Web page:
Browsing Tag

acx university

Audiobook Production Audiobooks Narrator Interview

How to Get Talented Voice Actors to Audition for your Audiobook.

I recently taught at Storymakers Writer’s Conference about audiobook production via ACX. And one question I was asked was how to get narrators to even audition. I guess many of them are listing their books and no one is showing any interest in auditioning even if they send a message to the producer.

Top 3 reasons why you’re not getting auditions:

#1 You don’t understand the producer’s perspective in this, and when they understand stand that, they will likely have more auditions than they know what to do with. Watch this video to get the producer’s perspective from an actual producer:

#2 You don’t understand that on ACX, you basically have two industries coming together, which is seriously awesome if you ask me. ACX is giving actors the opportunity to earn royalties on books when they were almost always only paid for their time in the past. (Not even Jim Dale got royalties for Harry Potter!) This article in The New York Times explains this rather well: http://www.nytimes.com/2002/01/31/books/making-books-when-acting-speaks-volumes.html And independent authors rarely had the chance to ever see their books produced into audiobooks due to productions costs. ACX has opened those things up to actors and authors. And what a great opportunity it is!

#3 You’re not showing that you value the actor’s time, talents, and skill like you should. Getting continued payments on work already done is a wonderful thing and it’s why so many people want to be published authors. However, you’re basically asking an actor to believe in your book as much as you do when they didn’t even write it. You’re also asking them to do hours and hours worth of hard work that takes specific time, talent, and technical knowledge for free—risking not getting paid at all if the royalties don’t cover the production costs. You might try to argue that you wrote the book for free. But how much did it cost you to write the book? As far as I know, there is little if any cost to writing a novel, but there is cost in producing an audiobook. And would you expect a professional artist to produce an amazing cover for you without paying them? You know what your sales are like. Would a portion of the royalty be enough to make it worth the artist’s time? In most cases, probably not… But acting is an art and unfortunately many narrators have been burned on royalty share deals. So many of them will not do royalty share deals without some sort of compensation for their time. I mean how do you honestly expect them to even feed their families? If you just have your book listed as a royalty share deal, this is one reason why you are not getting auditions.

To finally get auditions, follow these simple steps:

#1 Don’t consider audiobook production until you have at least three books published and are making enough from royalties to fund all or most of the production cost. And yes, even if you traditionally published the book, you could have or might be able to get audiobook rights for your book. Being able to choose your own narrator is huge for success in this growing market, and the payout can be awesome. To be honestly, most publishers don’t care about the narrator chosen for your books, they just hire someone, and that someone might not suit your story. I’ve listened to several traditionally published audiobooks where the wrong narrator was chosen for the story, and I find it difficult to even finish listening.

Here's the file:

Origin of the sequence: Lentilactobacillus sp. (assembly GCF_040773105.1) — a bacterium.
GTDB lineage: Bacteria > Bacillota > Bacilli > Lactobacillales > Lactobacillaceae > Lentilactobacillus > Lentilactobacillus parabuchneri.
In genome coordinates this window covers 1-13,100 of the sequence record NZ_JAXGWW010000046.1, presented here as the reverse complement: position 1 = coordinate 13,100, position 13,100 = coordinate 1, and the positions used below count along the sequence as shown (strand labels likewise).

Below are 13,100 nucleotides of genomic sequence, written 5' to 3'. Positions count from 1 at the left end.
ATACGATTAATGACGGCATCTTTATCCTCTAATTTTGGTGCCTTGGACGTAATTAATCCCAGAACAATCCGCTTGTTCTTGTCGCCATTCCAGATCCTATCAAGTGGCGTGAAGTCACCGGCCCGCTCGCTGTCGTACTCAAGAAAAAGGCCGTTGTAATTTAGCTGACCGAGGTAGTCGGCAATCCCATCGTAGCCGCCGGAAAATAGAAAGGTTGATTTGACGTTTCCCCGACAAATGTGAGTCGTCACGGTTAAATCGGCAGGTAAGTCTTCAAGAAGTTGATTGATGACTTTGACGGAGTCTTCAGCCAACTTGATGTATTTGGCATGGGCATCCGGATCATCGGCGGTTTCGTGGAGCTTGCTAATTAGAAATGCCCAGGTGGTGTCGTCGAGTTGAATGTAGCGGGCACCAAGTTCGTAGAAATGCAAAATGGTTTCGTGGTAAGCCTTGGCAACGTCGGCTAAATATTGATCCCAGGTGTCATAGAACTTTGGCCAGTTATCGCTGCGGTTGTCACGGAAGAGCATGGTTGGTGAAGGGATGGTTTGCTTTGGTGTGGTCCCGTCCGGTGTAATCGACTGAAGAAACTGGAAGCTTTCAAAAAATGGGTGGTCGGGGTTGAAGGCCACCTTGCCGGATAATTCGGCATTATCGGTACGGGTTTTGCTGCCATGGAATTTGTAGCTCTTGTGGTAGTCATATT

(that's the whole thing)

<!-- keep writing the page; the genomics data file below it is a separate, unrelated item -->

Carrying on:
#2 As you list your book, show producers that you value their time and talent by offering to either pay a decent rate for each finished hour, or offer a royalty share along with a slightly reduced rate for each finished hour. The budget for the project is what they look at first before they even consider auditioning. To do this, check both “Royalty Share” AND “Negotiated Hourly Rate” for the project’s budget. That way it will say “Royalty Share or Negotiated Hourly Rate” on the listing of your book.

#3 Don’t neglect the comments section. I see so many authors who leave this blank, but this is your chance to sell your story to the producer so they actually want to work on your book. Also make it clear that you have an open mind, that you consider them the expert, and that you want them to have some creative freedom as they perform.

#4 Have a marketing plan listed in the comments section too. If producers see that you’re willing to market this book, they’re more willing to work with you and even help you market the book.

#5 Find a great scene that shows tension and quality writing. Also make sure you have a male and female voice in the sample.

#6 Also remember that the most talented producers are actually in high demand and because of that, they don’t even have to audition if they don’t want to. However, many of them will take the time to audition if you’re offering to pay them, you display good writing in the audition sample, your Amazon rank and reviews look good, and you ask them to consider auditioning if they like what they see. So if you find one you really like, and you’ve heard their work before, then just message them about wanting to make an offer.

Note: ACX allows you to just make offers, but I think it’s best to message the producer first to see where your book would fit into their schedule. If you don’t do that, you will probably have to redo the offer.